According to the Pioneer Press, early voting has started with a record turnout. Pioneer Press reporter Liza Roche writes that Record voter turnout is predicted on Nov. 4 and Cook County Clerk David Orr said his office is ready for it.
Orr's office tallied more than 1.4 million registered voters in suburban Cook County, with still more new voter applications to process.
"We're clearly breaking records," he said.
That was the case on Monday, the first day of early voting. Orr's office reported a total of 7,689 votes cast on Monday, compared to 1,591 on the first day of early voting before the Feb. 5 primary.
The previous one-day record was 7,497, set on Jan. 31, the last day of early voting before the primary. The office also reported that in the first 90 minutes of early voting on Monday, 1,086 suburban Cook voters cast ballots.
More and more voters are showing a support for touchscreen voting terminals, Orr said. Waiting lines for the touchscreen devices could result at times, but Orr noted that voters can always use the more traditional paper ballots.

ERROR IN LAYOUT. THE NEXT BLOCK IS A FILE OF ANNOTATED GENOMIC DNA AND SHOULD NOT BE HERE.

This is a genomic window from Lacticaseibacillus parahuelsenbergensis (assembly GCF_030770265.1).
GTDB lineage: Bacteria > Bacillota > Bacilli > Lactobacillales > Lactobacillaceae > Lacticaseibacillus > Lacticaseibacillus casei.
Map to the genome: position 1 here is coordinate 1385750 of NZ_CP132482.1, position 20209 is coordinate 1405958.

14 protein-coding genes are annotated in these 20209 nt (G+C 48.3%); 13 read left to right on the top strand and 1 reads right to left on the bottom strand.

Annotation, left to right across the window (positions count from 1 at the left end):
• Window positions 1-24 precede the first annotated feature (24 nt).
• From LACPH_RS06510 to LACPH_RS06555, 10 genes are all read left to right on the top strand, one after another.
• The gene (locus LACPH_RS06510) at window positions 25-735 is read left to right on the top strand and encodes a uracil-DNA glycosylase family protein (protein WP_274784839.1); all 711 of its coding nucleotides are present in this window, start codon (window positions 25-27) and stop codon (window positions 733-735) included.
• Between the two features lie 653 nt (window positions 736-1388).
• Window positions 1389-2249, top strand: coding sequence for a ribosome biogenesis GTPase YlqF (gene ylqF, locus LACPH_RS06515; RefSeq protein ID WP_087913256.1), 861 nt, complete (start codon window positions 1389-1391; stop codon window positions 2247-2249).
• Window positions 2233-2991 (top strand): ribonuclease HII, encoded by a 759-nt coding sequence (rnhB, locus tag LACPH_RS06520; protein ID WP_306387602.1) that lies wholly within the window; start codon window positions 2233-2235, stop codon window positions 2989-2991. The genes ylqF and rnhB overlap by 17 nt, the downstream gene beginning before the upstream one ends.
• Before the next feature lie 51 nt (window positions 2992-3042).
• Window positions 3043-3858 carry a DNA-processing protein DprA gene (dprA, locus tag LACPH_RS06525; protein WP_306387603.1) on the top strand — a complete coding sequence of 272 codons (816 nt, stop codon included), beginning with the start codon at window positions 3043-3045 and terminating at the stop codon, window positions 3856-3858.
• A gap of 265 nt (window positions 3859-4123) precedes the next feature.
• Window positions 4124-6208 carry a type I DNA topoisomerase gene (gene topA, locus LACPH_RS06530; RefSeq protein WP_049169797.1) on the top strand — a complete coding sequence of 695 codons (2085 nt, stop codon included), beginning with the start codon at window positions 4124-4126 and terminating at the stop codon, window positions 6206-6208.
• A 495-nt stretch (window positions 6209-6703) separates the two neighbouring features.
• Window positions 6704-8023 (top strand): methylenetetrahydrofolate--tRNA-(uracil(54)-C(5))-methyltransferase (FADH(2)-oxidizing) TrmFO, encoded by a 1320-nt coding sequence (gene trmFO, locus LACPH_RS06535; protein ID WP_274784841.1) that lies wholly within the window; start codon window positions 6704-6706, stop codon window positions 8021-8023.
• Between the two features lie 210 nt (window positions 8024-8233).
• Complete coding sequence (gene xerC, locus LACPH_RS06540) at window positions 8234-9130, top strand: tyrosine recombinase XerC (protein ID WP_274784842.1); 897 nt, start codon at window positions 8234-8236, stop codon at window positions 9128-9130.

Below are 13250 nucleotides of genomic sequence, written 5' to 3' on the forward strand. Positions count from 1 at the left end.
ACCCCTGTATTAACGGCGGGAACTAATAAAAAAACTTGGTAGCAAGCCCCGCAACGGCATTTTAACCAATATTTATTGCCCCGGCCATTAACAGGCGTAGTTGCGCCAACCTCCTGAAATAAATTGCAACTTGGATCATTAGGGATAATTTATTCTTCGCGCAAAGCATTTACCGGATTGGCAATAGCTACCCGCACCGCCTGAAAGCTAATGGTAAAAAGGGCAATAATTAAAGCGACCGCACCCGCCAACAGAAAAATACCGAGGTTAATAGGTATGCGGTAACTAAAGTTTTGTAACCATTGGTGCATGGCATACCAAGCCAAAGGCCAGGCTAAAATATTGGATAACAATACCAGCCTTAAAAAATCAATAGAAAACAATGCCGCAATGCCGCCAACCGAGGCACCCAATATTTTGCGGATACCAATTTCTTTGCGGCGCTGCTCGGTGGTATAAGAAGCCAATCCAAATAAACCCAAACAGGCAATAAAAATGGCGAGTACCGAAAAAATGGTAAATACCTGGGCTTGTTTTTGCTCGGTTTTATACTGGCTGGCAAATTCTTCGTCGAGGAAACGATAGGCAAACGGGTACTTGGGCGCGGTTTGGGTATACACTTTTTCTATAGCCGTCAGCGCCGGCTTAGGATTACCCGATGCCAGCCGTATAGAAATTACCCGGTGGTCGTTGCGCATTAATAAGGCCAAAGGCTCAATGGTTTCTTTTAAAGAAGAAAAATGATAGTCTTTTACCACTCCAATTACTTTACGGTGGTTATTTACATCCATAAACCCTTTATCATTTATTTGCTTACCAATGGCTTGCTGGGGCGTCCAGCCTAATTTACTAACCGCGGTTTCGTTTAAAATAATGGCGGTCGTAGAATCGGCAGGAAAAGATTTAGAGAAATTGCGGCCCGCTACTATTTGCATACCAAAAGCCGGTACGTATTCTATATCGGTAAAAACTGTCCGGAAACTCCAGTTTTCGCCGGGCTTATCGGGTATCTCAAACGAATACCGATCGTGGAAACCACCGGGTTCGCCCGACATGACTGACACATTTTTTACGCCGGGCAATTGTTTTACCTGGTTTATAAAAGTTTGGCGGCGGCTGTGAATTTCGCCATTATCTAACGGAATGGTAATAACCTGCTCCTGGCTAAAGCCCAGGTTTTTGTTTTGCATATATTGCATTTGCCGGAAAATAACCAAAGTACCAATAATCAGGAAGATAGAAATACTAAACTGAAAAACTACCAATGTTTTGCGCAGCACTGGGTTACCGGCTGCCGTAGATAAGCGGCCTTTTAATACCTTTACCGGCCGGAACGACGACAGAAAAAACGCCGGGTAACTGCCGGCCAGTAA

And the county clerk noted that thanks to an investigation and subsequent improvements, the slow uploading of voter returns that the public endured in 2006 should be history. Expect to see most returns reported around 7:30 p.m. or 7:45 p.m., he said.
Of course, polling places can't run themselves. Orr said so far his office is happy with the amount of volunteers it has trained for Nov. 4. In the past, some volunteers have fallen away from their duties a week or so before election day, but Orr said the office is working to mitigate those sort of problems by keeping some volunteers for the sheer purpose of heading to under-staffed polling places.
Special attention has been paid to training volunteers as equipment managers, or "EMs" as they are called at polling places. The office's idea is that by having more people trained to trouble-shoot the machines, Nov. 4 should go relatively smoothly.
The easiest way to avoid Election Day worries is to vote early. This spring's election brought a record number of early voters in suburban Cook County, and those numbers are only expected to grow this month.
Sites are typically open 8:30 a.m. to 5 p.m. Monday through Friday, and from 9 a.m. to 5 p.m. on Saturdays. Some sites offer early voting hours on Sundays, as well. A complete list can be found at: www.voterinfonet.com
For those voting on Election Day, Orr suggests heading to the polls between 9 a.m. and 3:30 p.m.
"The bigger lines tend to be after 4 p.m. when people come after work," he said.